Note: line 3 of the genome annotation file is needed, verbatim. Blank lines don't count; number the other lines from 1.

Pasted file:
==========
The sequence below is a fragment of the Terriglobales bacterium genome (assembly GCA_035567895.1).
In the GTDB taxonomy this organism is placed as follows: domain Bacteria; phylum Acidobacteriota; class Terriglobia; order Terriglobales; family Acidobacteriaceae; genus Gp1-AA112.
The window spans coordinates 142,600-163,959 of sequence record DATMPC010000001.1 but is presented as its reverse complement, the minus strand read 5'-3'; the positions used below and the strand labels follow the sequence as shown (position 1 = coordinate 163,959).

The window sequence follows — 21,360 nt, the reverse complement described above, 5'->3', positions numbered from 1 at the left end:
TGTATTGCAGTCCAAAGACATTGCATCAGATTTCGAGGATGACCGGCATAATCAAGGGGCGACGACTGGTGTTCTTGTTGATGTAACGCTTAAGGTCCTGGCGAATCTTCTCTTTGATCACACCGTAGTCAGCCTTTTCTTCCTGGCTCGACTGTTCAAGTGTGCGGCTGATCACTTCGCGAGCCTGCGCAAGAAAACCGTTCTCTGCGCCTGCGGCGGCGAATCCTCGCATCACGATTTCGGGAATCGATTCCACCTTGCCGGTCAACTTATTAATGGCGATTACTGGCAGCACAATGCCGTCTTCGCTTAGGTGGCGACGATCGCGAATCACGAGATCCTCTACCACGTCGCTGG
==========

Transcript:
The window spans coordinates 142,600-163,959 of sequence record DATMPC010000001.1 but is presented as its reverse complement, the minus strand read 5'-3'; the positions used below and the strand labels follow the sequence as shown (position 1 = coordinate 163,959).